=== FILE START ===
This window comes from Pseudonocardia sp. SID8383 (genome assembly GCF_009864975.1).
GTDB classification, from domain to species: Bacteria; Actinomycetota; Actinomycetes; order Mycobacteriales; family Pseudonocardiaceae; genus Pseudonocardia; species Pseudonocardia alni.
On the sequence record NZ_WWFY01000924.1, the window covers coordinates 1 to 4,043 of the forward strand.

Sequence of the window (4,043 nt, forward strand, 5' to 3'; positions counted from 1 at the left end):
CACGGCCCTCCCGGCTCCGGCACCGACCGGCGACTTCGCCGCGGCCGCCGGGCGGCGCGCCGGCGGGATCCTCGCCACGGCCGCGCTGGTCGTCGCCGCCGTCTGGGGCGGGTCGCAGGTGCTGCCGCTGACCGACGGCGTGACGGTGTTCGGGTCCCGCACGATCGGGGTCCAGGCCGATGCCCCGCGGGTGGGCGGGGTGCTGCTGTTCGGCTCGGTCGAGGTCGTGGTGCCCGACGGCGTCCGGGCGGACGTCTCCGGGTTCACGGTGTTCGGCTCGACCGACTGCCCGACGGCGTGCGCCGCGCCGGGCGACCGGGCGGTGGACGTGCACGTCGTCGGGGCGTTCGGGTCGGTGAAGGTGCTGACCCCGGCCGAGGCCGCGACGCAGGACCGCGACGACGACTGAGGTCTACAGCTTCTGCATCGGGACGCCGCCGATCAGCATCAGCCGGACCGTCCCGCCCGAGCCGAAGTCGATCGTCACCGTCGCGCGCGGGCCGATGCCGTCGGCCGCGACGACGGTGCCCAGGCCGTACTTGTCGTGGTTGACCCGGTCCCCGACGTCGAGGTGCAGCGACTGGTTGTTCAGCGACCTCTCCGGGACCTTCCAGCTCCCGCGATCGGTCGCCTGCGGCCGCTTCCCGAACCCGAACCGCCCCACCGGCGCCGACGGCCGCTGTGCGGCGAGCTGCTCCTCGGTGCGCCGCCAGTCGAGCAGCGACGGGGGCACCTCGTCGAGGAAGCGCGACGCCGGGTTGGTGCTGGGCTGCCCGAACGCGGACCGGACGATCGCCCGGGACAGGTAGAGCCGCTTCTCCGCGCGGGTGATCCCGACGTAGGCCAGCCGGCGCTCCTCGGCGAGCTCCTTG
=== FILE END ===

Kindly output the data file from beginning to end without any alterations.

This window comes from Pseudonocardia sp. SID8383 (genome assembly GCF_009864975.1).
GTDB classification, from domain to species: Bacteria; Actinomycetota; Actinomycetes; order Mycobacteriales; family Pseudonocardiaceae; genus Pseudonocardia; species Pseudonocardia alni.
On the sequence record NZ_WWFY01000924.1, the window covers coordinates 1 to 4,043 of the forward strand.

Sequence of the window (4,043 nt, forward strand, 5' to 3'; positions counted from 1 at the left end):
CACGGCCCTCCCGGCTCCGGCACCGACCGGCGACTTCGCCGCGGCCGCCGGGCGGCGCGCCGGCGGGATCCTCGCCACGGCCGCGCTGGTCGTCGCCGCCGTCTGGGGCGGGTCGCAGGTGCTGCCGCTGACCGACGGCGTGACGGTGTTCGGGTCCCGCACGATCGGGGTCCAGGCCGATGCCCCGCGGGTGGGCGGGGTGCTGCTGTTCGGCTCGGTCGAGGTCGTGGTGCCCGACGGCGTCCGGGCGGACGTCTCCGGGTTCACGGTGTTCGGCTCGACCGACTGCCCGACGGCGTGCGCCGCGCCGGGCGACCGGGCGGTGGACGTGCACGTCGTCGGGGCGTTCGGGTCGGTGAAGGTGCTGACCCCGGCCGAGGCCGCGACGCAGGACCGCGACGACGACTGAGGTCTACAGCTTCTGCATCGGGACGCCGCCGATCAGCATCAGCCGGACCGTCCCGCCCGAGCCGAAGTCGATCGTCACCGTCGCGCGCGGGCCGATGCCGTCGGCCGCGACGACGGTGCCCAGGCCGTACTTGTCGTGGTTGACCCGGTCCCCGACGTCGAGGTGCAGCGACTGGTTGTTCAGCGACCTCTCCGGGACCTTCCAGCTCCCGCGATCGGTCGCCTGCGGCCGCTTCCCGAACCCGAACCGCCCCACCGGCGCCGACGGCCGCTGTGCGGCGAGCTGCTCCTCGGTGCGCCGCCAGTCGAGCAGCGACGGGGGCACCTCGTCGAGGAAGCGCGACGCCGGGTTGGTGCTGGGCTGCCCGAACGCGGACCGGACGATCGCCCGGGACAGGTAGAGCCGCTTCTCCGCGCGGGTGATCCCGACGTAGGCCAGCCGGCGCTCCTCGGCGAGCTCCTTG